Yesterday I forgot to get in yoga and meditation sessions. This means my streak ended with 176 consecutive days, about a week shy of 6 months. I didn’t even realize I ruined my streak until I woke up this morning. I was immediately bummed and wished that I could go back in time one full day to get in my session and keep the streak going.
The whole reason for the broken streak had to do with an unexpected change in my daily schedule. My car had been making a noise, so I’d scheduled a checkup at the dealership for yesterday. I needed to drop the car off at 7 AM, so that meant I needed to get up at 5, get in a lift, then get ready for the day—showering, dressing, dropping off the car, and getting a loaner on my way to work. I only had enough time to get in a yoga and meditation session OR get in a lift before work. I only like to lift in the mornings, so I lifted and I told myself that I’d get in a yoga and a meditation session before bed. Normally, I do everything—work out, yoga practice, and meditate—in the mornings before starting my day.
Unfortunately, I watched a movie before bed, Battle: Los Angeles. At the end of the movie, I was tired from the day and just went to bed; completely forgetting to get in my yoga and meditation sessions. I have no idea if I’ll start another streak. It’s beneficial, but damn is it a pain in the ass to fit into my day with work and workouts. I’ll think about it for a couple days and made a decision this weekend.
Aside: If you haven’t watched Battle: Los Angeles, you should. Especially if you like Marine Corps movies. Being a former Marine, I find this is one of my favorite military/scifi movies, but don’t just take my word for it. Check out the Terminal Lance review.
In yet another clothes post, I want to write about why I like slightly oversized, untucked, button down, oxford shirts. Almost two years ago, I streamlined my wardrobe to just a few essentials; if you will, a uniform. The main component of my uniform is a black or charcoal colored oxford shirt. I get slim fit oxfords, but they are one size larger than what I should wear. I wear them a little loose because it reminds me of when I was in grade school art class.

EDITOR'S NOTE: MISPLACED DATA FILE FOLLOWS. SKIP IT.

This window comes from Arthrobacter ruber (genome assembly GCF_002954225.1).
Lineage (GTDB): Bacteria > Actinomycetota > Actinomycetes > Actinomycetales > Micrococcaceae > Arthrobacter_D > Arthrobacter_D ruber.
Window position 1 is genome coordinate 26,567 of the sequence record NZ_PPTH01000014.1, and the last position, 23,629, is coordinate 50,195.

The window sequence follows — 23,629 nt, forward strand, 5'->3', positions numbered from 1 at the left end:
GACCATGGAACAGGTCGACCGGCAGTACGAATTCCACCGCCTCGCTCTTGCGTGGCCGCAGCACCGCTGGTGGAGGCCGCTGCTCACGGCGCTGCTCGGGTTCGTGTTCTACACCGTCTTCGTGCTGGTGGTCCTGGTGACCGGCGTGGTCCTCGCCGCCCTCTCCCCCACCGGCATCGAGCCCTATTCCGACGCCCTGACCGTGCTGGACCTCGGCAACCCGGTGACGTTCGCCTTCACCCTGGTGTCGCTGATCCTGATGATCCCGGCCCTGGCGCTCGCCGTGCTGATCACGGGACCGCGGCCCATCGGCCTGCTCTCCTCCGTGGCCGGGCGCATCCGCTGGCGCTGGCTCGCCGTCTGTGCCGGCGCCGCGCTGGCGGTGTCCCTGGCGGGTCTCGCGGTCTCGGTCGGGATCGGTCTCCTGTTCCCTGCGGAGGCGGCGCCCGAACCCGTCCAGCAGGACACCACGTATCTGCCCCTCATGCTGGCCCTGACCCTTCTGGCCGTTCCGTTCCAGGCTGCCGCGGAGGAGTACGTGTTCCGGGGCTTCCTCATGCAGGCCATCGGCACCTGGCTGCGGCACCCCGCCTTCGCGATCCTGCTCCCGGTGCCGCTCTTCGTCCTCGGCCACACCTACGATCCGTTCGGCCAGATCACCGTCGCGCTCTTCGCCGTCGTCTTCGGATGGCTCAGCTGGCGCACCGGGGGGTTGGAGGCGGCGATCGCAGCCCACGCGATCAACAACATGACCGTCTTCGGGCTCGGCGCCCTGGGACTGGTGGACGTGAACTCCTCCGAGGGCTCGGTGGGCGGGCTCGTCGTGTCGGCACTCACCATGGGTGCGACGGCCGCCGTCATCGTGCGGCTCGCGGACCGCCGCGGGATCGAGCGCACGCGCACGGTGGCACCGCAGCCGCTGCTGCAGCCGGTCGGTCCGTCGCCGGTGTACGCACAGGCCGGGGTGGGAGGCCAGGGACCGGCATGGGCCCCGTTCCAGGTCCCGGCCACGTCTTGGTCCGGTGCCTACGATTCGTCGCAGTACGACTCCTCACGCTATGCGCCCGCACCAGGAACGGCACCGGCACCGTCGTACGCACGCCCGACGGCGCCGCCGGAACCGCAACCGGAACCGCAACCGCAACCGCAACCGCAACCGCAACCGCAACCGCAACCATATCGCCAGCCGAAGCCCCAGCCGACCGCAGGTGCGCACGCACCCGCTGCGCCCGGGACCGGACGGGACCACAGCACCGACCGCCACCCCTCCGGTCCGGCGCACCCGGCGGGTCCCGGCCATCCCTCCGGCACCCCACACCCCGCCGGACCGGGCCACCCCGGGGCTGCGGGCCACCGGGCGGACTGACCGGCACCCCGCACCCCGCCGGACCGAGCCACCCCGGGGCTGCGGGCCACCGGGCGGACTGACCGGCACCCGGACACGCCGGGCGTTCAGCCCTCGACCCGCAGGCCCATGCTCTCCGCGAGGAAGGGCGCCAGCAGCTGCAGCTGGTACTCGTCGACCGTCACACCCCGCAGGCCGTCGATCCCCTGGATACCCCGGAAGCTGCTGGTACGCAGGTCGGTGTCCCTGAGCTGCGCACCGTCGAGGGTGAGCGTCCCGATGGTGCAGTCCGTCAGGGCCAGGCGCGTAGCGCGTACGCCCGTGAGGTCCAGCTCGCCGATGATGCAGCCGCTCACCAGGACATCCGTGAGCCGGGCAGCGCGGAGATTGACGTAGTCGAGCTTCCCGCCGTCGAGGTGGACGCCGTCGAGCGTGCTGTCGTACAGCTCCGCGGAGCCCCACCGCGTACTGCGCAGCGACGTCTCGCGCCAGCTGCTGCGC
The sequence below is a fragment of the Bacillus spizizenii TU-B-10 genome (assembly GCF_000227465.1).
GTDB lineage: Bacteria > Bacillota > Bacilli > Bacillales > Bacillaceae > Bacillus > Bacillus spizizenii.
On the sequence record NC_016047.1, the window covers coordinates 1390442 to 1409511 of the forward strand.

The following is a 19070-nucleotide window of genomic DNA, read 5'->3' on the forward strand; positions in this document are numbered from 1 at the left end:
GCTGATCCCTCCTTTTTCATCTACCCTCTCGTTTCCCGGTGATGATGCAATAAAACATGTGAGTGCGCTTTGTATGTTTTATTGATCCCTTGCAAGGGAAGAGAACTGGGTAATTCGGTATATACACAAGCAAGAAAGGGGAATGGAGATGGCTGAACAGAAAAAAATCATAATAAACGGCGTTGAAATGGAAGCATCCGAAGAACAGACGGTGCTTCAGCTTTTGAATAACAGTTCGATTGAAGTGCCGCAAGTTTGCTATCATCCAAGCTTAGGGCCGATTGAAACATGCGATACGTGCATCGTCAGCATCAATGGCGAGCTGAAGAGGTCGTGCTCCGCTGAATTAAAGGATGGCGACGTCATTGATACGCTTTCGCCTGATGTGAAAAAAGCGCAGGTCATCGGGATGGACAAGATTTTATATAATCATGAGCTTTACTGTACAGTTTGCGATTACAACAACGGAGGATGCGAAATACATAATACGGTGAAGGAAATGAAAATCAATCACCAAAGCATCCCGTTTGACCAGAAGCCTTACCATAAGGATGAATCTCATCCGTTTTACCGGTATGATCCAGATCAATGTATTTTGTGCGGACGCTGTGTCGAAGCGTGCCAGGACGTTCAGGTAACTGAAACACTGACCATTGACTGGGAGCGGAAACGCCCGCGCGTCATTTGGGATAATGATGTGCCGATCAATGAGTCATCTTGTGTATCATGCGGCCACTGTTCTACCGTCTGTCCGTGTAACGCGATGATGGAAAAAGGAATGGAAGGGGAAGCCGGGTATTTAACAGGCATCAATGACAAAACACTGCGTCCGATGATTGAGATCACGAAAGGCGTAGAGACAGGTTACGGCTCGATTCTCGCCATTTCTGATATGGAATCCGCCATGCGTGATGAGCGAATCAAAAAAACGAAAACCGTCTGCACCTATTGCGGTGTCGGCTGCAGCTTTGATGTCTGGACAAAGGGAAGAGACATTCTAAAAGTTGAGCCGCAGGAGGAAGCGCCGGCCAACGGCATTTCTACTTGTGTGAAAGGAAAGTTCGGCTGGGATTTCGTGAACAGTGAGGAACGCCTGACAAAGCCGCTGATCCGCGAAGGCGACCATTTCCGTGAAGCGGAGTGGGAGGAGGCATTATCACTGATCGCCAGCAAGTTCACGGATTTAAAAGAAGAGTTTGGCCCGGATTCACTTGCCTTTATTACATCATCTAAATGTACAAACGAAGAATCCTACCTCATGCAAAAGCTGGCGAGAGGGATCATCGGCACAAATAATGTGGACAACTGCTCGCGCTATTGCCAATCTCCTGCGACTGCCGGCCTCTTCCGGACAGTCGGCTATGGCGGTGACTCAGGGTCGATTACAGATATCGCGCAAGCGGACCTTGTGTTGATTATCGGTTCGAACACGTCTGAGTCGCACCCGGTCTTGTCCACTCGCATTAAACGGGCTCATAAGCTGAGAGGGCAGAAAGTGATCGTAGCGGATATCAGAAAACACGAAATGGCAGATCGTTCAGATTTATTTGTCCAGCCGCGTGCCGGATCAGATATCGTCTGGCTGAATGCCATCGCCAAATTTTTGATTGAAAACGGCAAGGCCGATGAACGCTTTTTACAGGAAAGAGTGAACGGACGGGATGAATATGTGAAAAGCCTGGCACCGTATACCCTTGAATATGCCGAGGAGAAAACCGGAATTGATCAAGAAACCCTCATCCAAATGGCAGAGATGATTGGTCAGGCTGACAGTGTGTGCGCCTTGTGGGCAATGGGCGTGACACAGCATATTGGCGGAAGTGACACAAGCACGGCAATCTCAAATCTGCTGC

At one particular school, the students were required to wear one of their dad’s castoff dress shirts as art smocks. I always liked the feel of my dad’s old shirt covering my school uniform, protecting my school clothes from paint or whatever. I never really forgot that feeling of comfort. As I grew older and entered into the 80s, everything was oversized. So wearing penny loafers, ripped jeans, Ray-Bans, and billowing oversized oxford shirts was the norm for almost a decade.
There is a song by Spoon named “Fitted Shirt.” The song really hits home and reminds me of those art classes when I wore my dad’s old oxford work shirt as a smock. Now that I’m older, I wear oversized fitted oxfords every work day—mostly because it gives me room to move, but also because it reminds me of those grade school art classes and being a kid in the 70s and early 80s.
Much to my wife’s chagrin, I wear socks and sandals and have done so for decades. This particular wardrobe choice, for me, is based more on comfort and practicality than anything else. I like socks with sandals because the socks keep my feet warm while still allowing my feet to breathe. Also, socks with my sandals keep my sandals from becoming smelly from foot sweat—giving a bit more longevity to my sandals.
I’ve noticed over the past thirty years that socks and sandals seem to go in and out of vogue with some regularity. The practice seems to be a mainstay on college campuses; and since I am an adjunct at a university, I think the casual foot fashion is both apropos and almost expected given my position and age.
I don’t do the whole tall socks and Birkenstocks pairing though. I wear low cut black athletic socks and black Keen hiking sandals. My combination of socks and Keen sandals look like shoes at first glance or from a distance; but upon closer inspection, one can certainly see the socks showing through.
I know that socks and sandals aren’t very aesthetically appealing, but it is practical and comfortable. Isn’t that more important than kowtowing to societal fashion demands? If socks and sandals are wrong, I don’t ever want to be right.